18885674Berry, Julie. The Scandalous Sisterhood of Prickwillow Place
September 23rd 2014 by Roaring Brook Press 
E ARC from Netgalley.com

St. Ethelreda's is a very small school for young ladies held in Mrs. Plackett's house. There are only seven students. all of whom would much rather be with the querulous headmistress than with their own dysfunctional families. When Mrs. Plackett and her brother, Mr. Godding, drop dead after eating veal, the girls, especially Smooth Kitty (all of the girls have adjectives attached to their names, like Dour Elinor and Disgraceful Mary Jane), decide that the best plan of action is to bury both of the adults in the garden and continue on as if nothing has happened. This excellent plan would have gone off without a hitch had people not arrived that very night for a surprise birthday party for Mr. Godding. The story is created that a nephew of the pair is sick in India, and Mr. Godding has taken off forthwith to be with him, thus sending Mrs. Plackett to bed with a horrible case of vapors. Soon, Stout Alice is recruited to impersonate Mrs. Plackett, but villages tend to be such nosy places, and the girls have a lot of trouble keeping up their ruse. Eventually, after more murders are committed, they find the perpetrator to be an unlikely person working from an inconceivable set of motives.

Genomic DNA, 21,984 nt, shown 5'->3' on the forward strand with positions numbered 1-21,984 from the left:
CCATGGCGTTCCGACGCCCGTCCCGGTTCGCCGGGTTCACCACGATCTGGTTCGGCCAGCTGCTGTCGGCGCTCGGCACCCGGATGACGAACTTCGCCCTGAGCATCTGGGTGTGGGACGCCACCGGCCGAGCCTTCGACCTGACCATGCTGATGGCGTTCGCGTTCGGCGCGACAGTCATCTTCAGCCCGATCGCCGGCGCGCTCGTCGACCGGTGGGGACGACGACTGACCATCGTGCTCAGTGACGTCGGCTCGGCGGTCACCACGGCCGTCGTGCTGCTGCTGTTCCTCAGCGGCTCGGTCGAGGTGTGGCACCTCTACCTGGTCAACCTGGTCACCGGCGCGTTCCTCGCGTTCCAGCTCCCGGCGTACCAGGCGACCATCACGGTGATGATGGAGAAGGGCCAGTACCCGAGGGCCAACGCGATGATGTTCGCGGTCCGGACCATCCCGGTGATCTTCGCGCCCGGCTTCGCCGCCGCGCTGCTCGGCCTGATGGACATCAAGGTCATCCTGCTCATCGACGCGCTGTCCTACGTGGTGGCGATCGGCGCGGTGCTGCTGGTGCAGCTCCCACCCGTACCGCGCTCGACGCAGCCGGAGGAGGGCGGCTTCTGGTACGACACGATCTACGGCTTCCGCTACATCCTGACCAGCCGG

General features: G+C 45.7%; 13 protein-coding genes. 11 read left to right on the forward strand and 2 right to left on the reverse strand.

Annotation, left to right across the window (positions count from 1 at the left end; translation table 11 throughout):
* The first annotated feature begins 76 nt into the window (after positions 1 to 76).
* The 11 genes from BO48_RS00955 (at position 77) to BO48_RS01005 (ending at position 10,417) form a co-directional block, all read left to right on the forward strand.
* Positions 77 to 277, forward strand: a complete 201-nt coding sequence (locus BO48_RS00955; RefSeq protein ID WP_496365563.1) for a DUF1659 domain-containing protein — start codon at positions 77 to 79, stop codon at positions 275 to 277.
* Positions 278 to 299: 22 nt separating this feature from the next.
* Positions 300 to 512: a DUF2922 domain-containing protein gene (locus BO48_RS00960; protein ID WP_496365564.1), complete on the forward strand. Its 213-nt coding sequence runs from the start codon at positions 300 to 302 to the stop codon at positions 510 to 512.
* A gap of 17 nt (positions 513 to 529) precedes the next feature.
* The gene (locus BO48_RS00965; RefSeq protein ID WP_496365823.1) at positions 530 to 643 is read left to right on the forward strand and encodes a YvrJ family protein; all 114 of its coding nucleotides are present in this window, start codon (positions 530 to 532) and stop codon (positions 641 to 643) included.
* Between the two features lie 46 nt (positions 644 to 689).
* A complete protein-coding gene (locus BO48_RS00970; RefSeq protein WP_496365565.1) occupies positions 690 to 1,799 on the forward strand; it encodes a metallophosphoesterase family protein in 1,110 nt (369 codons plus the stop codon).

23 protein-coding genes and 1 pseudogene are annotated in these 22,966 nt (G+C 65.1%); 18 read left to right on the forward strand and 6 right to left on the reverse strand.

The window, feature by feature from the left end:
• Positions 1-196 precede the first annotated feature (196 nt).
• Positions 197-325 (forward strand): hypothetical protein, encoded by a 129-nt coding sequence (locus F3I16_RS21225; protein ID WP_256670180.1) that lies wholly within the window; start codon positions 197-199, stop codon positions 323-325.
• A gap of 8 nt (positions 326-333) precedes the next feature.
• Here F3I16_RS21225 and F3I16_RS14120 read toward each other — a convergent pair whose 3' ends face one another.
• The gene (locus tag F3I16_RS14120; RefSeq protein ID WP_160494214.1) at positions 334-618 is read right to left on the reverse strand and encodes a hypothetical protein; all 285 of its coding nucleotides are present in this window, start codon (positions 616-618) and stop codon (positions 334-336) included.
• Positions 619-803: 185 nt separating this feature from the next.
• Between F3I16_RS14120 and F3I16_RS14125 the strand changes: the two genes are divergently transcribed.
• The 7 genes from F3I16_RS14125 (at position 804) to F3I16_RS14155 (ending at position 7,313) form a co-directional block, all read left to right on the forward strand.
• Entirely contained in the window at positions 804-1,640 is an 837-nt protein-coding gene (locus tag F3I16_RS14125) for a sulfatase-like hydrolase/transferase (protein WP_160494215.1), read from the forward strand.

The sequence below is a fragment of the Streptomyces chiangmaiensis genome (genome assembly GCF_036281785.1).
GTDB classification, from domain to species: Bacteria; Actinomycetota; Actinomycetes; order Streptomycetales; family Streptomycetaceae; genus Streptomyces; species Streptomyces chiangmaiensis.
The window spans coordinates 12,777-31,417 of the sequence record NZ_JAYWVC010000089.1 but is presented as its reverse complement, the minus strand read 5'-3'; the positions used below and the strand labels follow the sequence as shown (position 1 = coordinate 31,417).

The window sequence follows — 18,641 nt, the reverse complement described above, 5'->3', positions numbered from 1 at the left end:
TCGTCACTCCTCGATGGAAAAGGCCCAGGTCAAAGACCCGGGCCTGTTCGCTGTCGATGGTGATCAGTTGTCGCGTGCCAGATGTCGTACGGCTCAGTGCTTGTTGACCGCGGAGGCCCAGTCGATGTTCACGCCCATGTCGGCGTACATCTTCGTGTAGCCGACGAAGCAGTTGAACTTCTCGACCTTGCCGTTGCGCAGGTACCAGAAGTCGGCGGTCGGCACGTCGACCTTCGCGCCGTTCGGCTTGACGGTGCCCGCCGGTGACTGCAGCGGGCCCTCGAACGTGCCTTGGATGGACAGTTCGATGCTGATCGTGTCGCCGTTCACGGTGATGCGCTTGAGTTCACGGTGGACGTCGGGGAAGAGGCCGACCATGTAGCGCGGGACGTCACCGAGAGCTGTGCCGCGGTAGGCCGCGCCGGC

Strengths: This is a very effective period mystery, well researched and clever. With the renewed interest in the history of any sort of Victorian-ish setting, this could find some readers, perhaps more in high school for this particular book.
Weaknesses:  While I enjoyed this, it could be a hard sell at the middle school. The murders, by poison, are not gruesome enough, and the idea of farce is one that younger students may have trouble understanding.  The cover might appeal to them, though. I found using the adjective with every girls' name to be a bit much; perhaps this is a Victorian convention that I somehow missed?

Wednesday, September 24, 2014

The Red Pencil- #WeNeedDiverseBooks Wednesday

20454083Pinkney, Andrea Davis, and Evans, Shane (illus.). The Red Pencil
September 16th 2014 by Little, Brown Books for Young Readers
E ARC from Edelweiss Above the Treeline